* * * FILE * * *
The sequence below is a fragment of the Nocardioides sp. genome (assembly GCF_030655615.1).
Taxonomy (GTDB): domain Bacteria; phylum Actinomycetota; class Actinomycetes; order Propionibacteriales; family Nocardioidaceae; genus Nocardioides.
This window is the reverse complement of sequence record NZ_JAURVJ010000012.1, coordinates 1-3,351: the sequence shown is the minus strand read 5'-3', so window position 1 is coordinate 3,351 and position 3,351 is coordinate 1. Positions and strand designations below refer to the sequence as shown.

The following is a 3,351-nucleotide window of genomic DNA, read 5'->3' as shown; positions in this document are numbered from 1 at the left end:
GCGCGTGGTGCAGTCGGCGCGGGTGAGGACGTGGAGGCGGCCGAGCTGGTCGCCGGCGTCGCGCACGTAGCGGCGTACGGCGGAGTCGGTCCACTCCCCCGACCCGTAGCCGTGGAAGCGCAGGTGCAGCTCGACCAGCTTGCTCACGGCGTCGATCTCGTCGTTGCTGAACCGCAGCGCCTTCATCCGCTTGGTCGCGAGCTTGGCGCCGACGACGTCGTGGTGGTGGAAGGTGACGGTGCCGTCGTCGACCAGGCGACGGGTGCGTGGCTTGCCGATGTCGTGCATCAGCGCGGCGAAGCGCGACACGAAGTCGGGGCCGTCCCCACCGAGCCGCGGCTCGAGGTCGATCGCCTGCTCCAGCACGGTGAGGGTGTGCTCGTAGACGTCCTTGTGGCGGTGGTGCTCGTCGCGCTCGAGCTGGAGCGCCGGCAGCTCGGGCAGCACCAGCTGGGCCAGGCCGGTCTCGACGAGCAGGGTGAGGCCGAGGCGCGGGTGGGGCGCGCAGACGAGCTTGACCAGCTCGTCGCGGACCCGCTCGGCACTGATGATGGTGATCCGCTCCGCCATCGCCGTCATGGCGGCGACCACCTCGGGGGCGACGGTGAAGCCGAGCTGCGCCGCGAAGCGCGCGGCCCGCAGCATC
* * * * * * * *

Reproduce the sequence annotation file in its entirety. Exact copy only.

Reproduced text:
The sequence below is a fragment of the Nocardioides sp. genome (assembly GCF_030655615.1).
Taxonomy (GTDB): domain Bacteria; phylum Actinomycetota; class Actinomycetes; order Propionibacteriales; family Nocardioidaceae; genus Nocardioides.
This window is the reverse complement of sequence record NZ_JAURVJ010000012.1, coordinates 1-3,351: the sequence shown is the minus strand read 5'-3', so window position 1 is coordinate 3,351 and position 3,351 is coordinate 1. Positions and strand designations below refer to the sequence as shown.

The following is a 3,351-nucleotide window of genomic DNA, read 5'->3' as shown; positions in this document are numbered from 1 at the left end:
GCGCGTGGTGCAGTCGGCGCGGGTGAGGACGTGGAGGCGGCCGAGCTGGTCGCCGGCGTCGCGCACGTAGCGGCGTACGGCGGAGTCGGTCCACTCCCCCGACCCGTAGCCGTGGAAGCGCAGGTGCAGCTCGACCAGCTTGCTCACGGCGTCGATCTCGTCGTTGCTGAACCGCAGCGCCTTCATCCGCTTGGTCGCGAGCTTGGCGCCGACGACGTCGTGGTGGTGGAAGGTGACGGTGCCGTCGTCGACCAGGCGACGGGTGCGTGGCTTGCCGATGTCGTGCATCAGCGCGGCGAAGCGCGACACGAAGTCGGGGCCGTCCCCACCGAGCCGCGGCTCGAGGTCGATCGCCTGCTCCAGCACGGTGAGGGTGTGCTCGTAGACGTCCTTGTGGCGGTGGTGCTCGTCGCGCTCGAGCTGGAGCGCCGGCAGCTCGGGCAGCACCAGCTGGGCCAGGCCGGTCTCGACGAGCAGGGTGAGGCCGAGGCGCGGGTGGGGCGCGCAGACGAGCTTGACCAGCTCGTCGCGGACCCGCTCGGCACTGATGATGGTGATCCGCTCCGCCATCGCCGTCATGGCGGCGACCACCTCGGGGGCGACGGTGAAGCCGAGCTGCGCCGCGAAGCGCGCGGCCCGCAGCATC